This article was written by
Quad 7 Capital is a team of 12 with a wide range of experience sharing investment opportunities for nearly 7 years. Quad 7 Capital as a whole has expertise in business, policy, economics, mathematics, game theory, and the sciences. They share both long and short trades and invest personally in the stocks they discuss within their investing group. They lead the investing group Bad Beat Investing include: daily market commentary and market briefing, 1-2 trade ideas per week, 5 chat rooms for a range of sectors, volatility screeners, unusual options activity alerts, and economic calendars. Analyst’s Disclosure: I/we have a beneficial long position in the shares of T either through stock ownership, options, or other derivatives. I wrote this article myself, and it expresses my own opinions. I am not receiving compensation for it (other than from Seeking Alpha). I have no business relationship with any company whose stock is mentioned in this article. Seeking Alpha's Disclosure: Past performance is no guarantee of future results. No recommendation or advice is being given as to whether any investment is suitable for a particular investor. Any views or opinions expressed above may not reflect those of Seeking Alpha as a whole. Seeking Alpha is not a licensed securities dealer, broker or US investment adviser or investment bank. Our analysts are third party authors that include both professional investors and individual investors who may not be licensed or certified by any institute or regulatory body.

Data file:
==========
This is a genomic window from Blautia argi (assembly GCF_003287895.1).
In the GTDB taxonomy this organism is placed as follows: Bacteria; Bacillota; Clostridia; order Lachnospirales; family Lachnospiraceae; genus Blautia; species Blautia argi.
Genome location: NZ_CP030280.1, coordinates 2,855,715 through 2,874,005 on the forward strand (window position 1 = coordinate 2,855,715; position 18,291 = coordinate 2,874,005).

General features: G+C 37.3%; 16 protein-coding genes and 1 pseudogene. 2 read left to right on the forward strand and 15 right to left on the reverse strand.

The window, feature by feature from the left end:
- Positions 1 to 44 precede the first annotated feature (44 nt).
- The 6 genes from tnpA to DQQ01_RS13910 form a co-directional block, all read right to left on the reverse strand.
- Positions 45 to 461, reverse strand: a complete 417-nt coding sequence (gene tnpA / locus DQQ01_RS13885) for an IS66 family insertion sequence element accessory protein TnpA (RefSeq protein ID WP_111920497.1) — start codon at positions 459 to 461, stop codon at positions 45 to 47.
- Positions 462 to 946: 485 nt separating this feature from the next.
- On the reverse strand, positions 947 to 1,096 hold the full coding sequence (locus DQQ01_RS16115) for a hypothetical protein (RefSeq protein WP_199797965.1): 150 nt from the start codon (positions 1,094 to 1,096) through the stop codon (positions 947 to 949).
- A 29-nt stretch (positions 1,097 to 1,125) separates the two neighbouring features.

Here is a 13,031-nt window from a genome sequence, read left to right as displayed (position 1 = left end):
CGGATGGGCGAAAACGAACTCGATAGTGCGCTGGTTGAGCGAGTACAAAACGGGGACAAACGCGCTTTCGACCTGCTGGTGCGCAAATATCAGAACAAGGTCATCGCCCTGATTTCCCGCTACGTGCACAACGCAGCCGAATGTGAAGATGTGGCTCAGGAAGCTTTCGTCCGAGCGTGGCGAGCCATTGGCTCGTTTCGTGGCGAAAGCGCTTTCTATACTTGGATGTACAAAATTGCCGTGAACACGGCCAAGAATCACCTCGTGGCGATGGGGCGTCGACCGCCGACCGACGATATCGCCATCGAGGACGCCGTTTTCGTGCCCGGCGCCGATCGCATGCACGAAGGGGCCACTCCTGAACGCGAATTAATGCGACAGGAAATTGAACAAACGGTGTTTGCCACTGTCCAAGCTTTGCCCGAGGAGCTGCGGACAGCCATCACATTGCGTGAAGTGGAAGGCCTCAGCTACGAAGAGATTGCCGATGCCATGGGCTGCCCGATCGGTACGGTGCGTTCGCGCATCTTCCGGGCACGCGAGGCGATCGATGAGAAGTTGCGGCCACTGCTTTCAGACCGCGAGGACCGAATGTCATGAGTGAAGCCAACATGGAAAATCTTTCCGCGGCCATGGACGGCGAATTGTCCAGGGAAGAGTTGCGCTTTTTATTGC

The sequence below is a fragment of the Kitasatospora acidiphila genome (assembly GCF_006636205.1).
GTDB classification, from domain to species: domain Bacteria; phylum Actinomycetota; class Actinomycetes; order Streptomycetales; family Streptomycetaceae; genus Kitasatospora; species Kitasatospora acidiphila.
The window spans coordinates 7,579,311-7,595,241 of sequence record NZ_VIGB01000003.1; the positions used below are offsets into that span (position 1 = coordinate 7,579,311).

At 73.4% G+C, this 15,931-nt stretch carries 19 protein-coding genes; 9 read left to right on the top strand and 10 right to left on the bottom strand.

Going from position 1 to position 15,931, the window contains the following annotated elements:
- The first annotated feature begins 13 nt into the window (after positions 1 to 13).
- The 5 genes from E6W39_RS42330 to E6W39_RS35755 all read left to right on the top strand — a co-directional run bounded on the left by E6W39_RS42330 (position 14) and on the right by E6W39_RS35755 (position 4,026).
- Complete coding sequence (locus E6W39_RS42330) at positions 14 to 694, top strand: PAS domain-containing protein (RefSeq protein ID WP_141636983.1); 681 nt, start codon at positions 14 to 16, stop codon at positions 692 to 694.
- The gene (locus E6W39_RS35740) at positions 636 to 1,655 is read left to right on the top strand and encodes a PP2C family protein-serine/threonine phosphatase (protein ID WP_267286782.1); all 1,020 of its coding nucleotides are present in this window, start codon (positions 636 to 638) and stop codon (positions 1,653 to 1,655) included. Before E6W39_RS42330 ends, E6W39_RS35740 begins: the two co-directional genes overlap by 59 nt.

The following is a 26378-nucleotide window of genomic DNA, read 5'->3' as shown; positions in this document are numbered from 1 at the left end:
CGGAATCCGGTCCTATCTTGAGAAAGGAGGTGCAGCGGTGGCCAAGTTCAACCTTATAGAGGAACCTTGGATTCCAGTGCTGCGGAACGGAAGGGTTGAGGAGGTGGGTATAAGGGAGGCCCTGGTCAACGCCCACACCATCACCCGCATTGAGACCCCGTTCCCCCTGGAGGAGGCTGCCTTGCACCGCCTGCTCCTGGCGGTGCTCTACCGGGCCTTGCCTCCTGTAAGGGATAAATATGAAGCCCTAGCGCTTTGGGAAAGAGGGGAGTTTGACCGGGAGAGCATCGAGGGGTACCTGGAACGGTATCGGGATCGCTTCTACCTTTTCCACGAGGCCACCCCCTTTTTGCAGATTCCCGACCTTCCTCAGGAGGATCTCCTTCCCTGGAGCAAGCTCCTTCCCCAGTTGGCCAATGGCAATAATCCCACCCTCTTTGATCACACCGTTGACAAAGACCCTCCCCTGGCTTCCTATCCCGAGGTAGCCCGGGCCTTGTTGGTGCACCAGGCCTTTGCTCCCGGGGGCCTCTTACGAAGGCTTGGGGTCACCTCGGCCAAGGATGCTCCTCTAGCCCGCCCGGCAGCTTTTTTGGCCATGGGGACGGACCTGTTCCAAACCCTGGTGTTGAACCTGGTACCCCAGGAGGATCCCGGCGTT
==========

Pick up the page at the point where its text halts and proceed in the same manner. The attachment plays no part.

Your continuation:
Analyst’s Disclosure: I/we have a beneficial long position in the shares of T either through stock ownership, options, or other derivatives. I wrote this article myself, and it expresses my own opinions. I am not receiving compensation for it (other than from Seeking Alpha). I have no business relationship with any company whose stock is mentioned in this article.
Seeking Alpha's Disclosure: Past performance is no guarantee of future results. No recommendation or advice is being given as to whether any investment is suitable for a particular investor. Any views or opinions expressed above may not reflect those of Seeking Alpha as a whole. Seeking Alpha is not a licensed securities dealer, broker or US investment adviser or investment bank. Our analysts are third party authors that include both professional investors and individual investors who may not be licensed or certified by any institute or regulatory body.